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A Sit Down With DJ Disclosure

16:32 Mar/14/2018

Guy and Howard Lawrence, the brothers behind Disclosure, are 22 and 19 years old (respectively), were born and raised in suburban Surrey, England, and self-identify very strongly as deep house artists. Since their debut album, Settle, dropped at the beginning of the summer, a lot of debate has centered on whether or not they really should. It’s a genre with roots in the esoteric 1980s Chicago club scene, and it’s having a very big, mainstream moment on international radio, much to the chagrin of its old-school devotees. Disclosure, with four charting singles in the last year, is either house music’s contemporary champion or the nail in its coffin.



"We would never work with someone who doesn’t write their own songs. We need them to write with us and we want them to, more than anything, because then they feel what they’re singing about."


You guys started really, really young and there’s no quick fix to success by getting someone else doing it for you. It would be like someone doing your homework for you, and you then getting busted.

It is quite like that. It’s becoming a rare thing for an artist to write everything themselves. Part of the reason we picked most of the collaborators on this album is that they’re not only good singers but they’re really good writers as well. Someone like Lorde writes all of her own stuff and you can hear it in the music. The coherence between the tracks and the style of the lyrics is so strong. She’s got such identity in the music and in all other areas like her branding and her image but the music specifically, I just think it’s unbelievably coherent.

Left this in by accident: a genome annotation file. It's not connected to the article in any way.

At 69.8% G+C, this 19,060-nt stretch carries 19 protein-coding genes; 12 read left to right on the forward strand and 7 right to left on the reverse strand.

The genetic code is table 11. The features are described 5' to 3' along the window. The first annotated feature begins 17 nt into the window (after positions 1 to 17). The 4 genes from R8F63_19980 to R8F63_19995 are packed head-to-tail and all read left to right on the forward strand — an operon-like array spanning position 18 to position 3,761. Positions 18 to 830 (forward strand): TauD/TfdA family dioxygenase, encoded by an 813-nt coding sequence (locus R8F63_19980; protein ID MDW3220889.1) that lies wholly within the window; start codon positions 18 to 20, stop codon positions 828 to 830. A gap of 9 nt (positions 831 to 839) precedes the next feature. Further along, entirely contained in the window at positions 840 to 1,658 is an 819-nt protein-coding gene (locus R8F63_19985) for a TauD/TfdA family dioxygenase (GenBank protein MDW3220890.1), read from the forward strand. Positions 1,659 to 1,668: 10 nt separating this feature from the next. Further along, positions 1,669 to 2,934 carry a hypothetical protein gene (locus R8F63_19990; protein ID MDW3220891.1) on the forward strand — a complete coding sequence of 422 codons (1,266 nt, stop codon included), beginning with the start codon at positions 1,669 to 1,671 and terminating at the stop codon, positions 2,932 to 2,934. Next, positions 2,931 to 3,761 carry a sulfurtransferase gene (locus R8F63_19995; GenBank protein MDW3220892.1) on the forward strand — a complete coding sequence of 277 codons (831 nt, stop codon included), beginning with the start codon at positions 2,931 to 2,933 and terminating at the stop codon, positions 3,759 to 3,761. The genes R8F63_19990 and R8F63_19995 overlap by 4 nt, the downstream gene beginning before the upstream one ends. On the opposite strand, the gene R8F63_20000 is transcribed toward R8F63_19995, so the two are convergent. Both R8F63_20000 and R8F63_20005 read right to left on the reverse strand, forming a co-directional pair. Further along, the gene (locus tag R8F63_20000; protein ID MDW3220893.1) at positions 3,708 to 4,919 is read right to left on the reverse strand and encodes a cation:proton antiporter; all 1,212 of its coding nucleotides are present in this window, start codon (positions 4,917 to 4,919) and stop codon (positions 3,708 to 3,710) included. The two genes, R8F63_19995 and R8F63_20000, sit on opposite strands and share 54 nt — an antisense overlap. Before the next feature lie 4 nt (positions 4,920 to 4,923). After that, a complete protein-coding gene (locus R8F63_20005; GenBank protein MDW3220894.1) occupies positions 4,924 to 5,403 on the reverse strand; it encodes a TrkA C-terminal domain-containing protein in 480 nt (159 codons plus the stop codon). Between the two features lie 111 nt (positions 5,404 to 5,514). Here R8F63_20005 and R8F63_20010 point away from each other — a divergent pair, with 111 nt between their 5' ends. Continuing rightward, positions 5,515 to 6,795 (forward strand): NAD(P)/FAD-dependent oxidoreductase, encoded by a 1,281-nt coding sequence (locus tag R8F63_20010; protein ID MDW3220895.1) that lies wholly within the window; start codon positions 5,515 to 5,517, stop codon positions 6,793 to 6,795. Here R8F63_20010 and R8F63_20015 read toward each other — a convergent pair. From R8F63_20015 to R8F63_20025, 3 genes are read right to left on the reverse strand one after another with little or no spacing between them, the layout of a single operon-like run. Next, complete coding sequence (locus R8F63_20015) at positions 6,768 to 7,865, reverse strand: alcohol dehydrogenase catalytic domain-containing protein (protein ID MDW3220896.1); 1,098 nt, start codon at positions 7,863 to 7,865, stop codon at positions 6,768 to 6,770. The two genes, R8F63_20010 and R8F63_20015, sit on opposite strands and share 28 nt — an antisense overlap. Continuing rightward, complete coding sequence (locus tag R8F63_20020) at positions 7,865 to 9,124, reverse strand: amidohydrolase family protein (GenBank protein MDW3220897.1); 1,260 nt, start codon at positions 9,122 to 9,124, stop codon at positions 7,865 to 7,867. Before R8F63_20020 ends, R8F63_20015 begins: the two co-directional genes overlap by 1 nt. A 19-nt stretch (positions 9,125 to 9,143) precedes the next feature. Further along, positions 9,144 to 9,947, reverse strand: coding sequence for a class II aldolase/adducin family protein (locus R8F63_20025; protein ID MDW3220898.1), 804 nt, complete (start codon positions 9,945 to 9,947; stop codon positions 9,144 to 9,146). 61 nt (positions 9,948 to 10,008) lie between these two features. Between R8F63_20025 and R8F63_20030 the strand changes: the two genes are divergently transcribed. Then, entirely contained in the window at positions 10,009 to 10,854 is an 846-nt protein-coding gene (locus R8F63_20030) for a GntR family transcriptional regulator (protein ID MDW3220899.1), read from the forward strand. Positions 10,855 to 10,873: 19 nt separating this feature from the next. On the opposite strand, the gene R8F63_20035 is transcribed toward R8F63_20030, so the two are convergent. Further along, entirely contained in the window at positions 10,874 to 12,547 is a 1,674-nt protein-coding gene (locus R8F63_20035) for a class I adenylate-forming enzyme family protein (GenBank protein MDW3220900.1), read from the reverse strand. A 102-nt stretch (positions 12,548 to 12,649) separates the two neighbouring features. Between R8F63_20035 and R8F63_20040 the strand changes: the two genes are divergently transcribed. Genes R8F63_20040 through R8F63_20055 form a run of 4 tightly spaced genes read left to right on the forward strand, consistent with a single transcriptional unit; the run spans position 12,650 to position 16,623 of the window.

Outside of the music you make together, do you think you and Howard have similar taste?

Yeah, it’s funny, when we were growing up we didn’t have similar interests at all. I was into hip-hop—American hip-hop specifically, like J Dilla, A Tribe Called Quest, Busta Rhymes, Gang Starr, all that kind of thing—and I was listening to a lot of Motown and ’80s pop. I was a drummer when I was growing up so I was just listening to anything with good drumming—even a lot of punk rock, because it all had really great music in it, even if some of it was a bit weird and a bit shit. So that’s what I was listening to. Howard was more listening to soul and a lot of singer-songwriters like Kate Bush and Peter Gabriel. Not a lot of it was current, we just listened to anything musical. I’d say now we have a lot more similar interests, especially in music. We still do disagree on some things, but yeah, not very often.

What’s your musical history?

At young ages, we both listened to a lot of what our parents listened to: Stevie Wonder, Michael Jackson, Hall and Oates—proper mom and dad music. When we were teenagers, our tastes grew apart. Guy got into American hip-hop, A Tribe Called Quest and J Dilla, whereas I went the other way and got into singer-songwriters, like Kate Bush and Peter Gabriel. We really didn’t have much to talk about. Then we heard weird dance music and thought, Let’s listen to that.

I was wondering how you got your training in electronic music. It’s a bit more advanced than, say, learning the clarinet in elementary school.

Yeah, maybe. I don’t know actually, I’ve never played the clarinet. It might be really hard.

How do your collaborations with other artists work, do you give people a ready-made track to work to?